Department of Health
Comment has been invited on draft guidelines for the monitoring and control of the foodstuffs irradiation process.
The draft guidelines were published in notice R519 of Government Gazette 35518 dated 23 July 2012.
According to the notice, regulation 2 of the 1983 regulations governing irradiated foodstuffs will be amended in order to ensure that the monitoring and control of the food irradiation process is appropriately informed.
The guidelines will be introduced as “another tool in increasing trust in the manner in which food irradiation is controlled” with a view to extending the shelf-life of the foodstuffs concerned in a manner that is safe and effective.
They acknowledge that − because of the difficulty in establishing whether or not a foodstuff has been irradiated and the amount of radiation applied – it is the process of irradiation that is controlled rather than the “presence of radiolytic products” in retail and wholesale outlets.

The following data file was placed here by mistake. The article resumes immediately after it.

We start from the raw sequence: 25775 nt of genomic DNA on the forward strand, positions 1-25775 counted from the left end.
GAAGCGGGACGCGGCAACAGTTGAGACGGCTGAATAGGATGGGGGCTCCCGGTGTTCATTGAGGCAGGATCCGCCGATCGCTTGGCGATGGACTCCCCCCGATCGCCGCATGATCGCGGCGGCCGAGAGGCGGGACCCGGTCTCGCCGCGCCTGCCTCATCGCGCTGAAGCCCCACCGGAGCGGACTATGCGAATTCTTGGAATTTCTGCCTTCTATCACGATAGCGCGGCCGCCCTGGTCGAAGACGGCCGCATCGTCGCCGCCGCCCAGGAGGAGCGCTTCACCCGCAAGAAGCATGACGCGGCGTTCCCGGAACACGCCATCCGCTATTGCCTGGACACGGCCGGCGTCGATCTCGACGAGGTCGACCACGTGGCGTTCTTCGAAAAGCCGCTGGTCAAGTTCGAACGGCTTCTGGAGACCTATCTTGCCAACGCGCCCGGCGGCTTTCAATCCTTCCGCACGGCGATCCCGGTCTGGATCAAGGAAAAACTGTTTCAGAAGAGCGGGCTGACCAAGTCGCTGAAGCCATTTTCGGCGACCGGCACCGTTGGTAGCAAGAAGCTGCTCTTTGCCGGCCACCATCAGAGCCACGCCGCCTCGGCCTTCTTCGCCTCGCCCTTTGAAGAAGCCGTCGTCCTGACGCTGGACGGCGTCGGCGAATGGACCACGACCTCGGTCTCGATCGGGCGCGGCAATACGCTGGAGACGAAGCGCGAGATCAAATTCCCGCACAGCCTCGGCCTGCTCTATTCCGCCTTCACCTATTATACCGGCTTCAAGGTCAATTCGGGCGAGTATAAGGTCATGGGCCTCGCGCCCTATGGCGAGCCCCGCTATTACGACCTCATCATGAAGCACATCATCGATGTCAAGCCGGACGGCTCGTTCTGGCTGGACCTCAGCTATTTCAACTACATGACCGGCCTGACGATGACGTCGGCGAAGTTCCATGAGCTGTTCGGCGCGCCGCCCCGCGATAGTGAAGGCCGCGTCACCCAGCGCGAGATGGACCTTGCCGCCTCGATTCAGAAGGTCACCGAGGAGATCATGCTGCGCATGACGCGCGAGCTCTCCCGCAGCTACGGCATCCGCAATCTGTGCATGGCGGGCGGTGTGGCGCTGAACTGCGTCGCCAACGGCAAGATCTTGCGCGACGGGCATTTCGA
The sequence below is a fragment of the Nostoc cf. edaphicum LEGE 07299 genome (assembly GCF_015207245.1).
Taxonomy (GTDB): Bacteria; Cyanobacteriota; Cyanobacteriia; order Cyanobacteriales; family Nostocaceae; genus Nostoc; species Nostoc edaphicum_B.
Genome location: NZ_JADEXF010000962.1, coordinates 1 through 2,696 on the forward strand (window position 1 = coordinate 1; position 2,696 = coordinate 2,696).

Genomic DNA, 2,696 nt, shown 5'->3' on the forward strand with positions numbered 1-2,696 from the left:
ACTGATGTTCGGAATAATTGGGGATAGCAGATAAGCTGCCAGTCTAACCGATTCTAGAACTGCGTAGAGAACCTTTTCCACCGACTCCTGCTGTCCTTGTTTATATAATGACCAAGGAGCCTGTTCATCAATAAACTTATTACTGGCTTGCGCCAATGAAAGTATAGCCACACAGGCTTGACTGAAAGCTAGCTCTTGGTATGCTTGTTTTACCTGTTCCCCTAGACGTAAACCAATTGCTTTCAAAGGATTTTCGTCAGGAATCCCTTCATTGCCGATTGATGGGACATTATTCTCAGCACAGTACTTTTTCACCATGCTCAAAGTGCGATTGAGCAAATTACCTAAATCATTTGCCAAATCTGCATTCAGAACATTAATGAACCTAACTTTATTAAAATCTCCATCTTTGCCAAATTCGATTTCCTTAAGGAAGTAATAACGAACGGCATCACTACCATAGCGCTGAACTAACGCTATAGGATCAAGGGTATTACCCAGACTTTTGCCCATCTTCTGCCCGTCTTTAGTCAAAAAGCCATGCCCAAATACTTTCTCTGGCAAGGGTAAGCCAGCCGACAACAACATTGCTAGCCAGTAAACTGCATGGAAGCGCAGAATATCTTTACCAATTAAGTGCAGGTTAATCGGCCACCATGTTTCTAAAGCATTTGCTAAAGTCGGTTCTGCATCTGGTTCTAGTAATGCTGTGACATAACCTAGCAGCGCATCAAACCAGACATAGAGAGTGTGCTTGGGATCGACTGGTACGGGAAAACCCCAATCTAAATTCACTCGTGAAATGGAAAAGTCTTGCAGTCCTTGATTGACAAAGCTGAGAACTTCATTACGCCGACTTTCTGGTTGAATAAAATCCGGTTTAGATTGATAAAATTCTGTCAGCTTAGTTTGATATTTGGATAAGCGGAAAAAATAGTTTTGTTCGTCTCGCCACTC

Developed under Foodstuffs, Cosmetics and Disinfectants Act 54 of 1972, the draft guidelines include fundamental principles underpinning foodstuff irradiation.
According to an introduction to the document concerned, measures necessary for controlling food irradiation are dependent on a comprehensive understanding of these principles.
With this in mind, the draft guidelines also include a checklist aimed at assisting environmental health officers in monitoring foodstuff irradiation at local authority level.
Reference is made to the following:
• regulations made under Hazardous Substances Act 15 of 1973 regarding:
– the licensing of irradiation facilities;
– the training, experience and qualifications of irradiation operators; and
– radiological safety;
• regulation R146 of 1 March 2010 made under the Foodstuffs Cosmetics and Disinfectants Act regarding the labelling of irradiated foodstuffs with a view to ensuring that consumers are not misled and are able to make informed choices; and
• regulation R918 of 30 July 1999 made under Health Act 63 of 1977 governing general hygiene requirements for food premises in which irradiated foods are handled and the vehicles in which they are transported;
According to the draft guidelines, existing regulations do not directly address the importation of irradiated foodstuffs.
The deadline for substantiated submissions on the proposed guidelines has been set at three months from the date on which they were gazetted.